As I began to formulate my thoughts on how midsize publishers are navigating the current trade publishing landscape, the song “Where Have All the Flowers Gone?” jumped into my mind. Where have all the midsize publishers gone? Gone to the Big Five, every one.
The midsize publishing community has greatly contracted and, as I think about the businesses that still make up this community, I am struck by the fact that they all share two important attributes. First, they have a clearly defined vision around what they choose to publish and, just as important, how they bring that publishing to market. They understand that commercial and critical success are dependent on the distinctiveness and differentiation of their work. The second attribute is ownership that is completely aligned with that vision and is on board for the long term. With this preamble in mind, I will share some of the important benchmarks along Chronicle Books’ successful journey from small to medium-size trade book publisher—recognizing along the way that success for publishers of all sizes is also wholly dependent on instinct, whimsy, risk taking, and just plain luck. This last bit is what keeps the whole deal interesting and fun.
I joined Chronicle Books in 1977, when E.M. Schumacher’s book Small Is Beautiful was the de facto “little red book” of West Coast publishing. At the time, there were more than 100 active trade publishers in the San Francisco Bay Area. Granted, many of these houses issued one or two titles and then vanished; nevertheless, in those days the only barrier to entry was how energetic you were and having a garage large enough to store the books. The proprietors of these publishing endeavors preferred to be identified as independent, rather than small. Independent was the code word for “not of New York,” even though the 1977 New York publishing community was rich with any number of nonconglomerate independent book publishers. Fast-forward to today, and the number of Bay Area publishers of any size can be counted on two hands, and when we turn to New York the number of independent trade publishers has witnessed an even steeper decline. Over the past 25 years the transformation of small and midsize publishers has been seismic, and while the meteoric growth of print-on-demand has created thousands of new businesses, it is common knowledge that the independent trade book publishing landscape has permanently changed.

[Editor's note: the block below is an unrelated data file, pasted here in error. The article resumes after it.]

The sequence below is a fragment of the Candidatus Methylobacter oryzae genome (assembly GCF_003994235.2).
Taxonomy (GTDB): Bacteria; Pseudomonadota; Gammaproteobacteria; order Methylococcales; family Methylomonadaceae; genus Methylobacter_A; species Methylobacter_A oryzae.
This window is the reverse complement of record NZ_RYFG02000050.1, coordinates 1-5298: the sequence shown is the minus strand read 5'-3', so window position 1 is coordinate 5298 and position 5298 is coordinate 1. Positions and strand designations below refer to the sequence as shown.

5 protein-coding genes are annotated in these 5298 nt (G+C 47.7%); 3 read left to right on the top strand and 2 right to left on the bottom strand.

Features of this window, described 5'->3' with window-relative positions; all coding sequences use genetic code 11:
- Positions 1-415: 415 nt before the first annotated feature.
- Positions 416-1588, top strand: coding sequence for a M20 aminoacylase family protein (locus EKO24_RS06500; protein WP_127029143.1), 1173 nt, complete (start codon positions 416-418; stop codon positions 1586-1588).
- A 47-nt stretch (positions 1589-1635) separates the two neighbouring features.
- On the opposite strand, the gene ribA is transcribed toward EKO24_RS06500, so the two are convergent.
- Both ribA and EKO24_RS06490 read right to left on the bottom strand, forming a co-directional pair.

Chronicle Books’ progress from small to midsize publisher occurred over a brief period. The early years of publishing regional guidebooks and repurposed content from the San Francisco Chronicle gave way to a list of full-color titles in the areas of food, nature, art, design, and popular culture. The West Coast had a rich vein of creative talent, and we quickly began to take advantage of it. Our first breakout book was a full-color celebration of sushi, a title that was more an homage to a then explosive California cuisine trend rather than a traditional cookbook. Sushi was cleverly designed, beautifully photographed, and, most important, production enhanced these features. We originated our illustrated titles in affordable trade paperbacks with flaps, rather than in hardcover. Trade paperbacks were the format of choice among young book buyers, and our growing list of high-quality, whimsical titles quickly established our reputation as an independent publisher who saw things differently.
Our geographic location provided another benefit in our path from small to midsize. San Francisco’s proximity to Japan opened the door to exceptional low-cost four-color printing, and along with that, printers also provided introductions to a wide array of Japanese publishers whose illustrated lists were perfectly suited to our growing program. For three years running in the early 1990s, Chronicle Books was the largest U.S. importer of Japanese copyrights.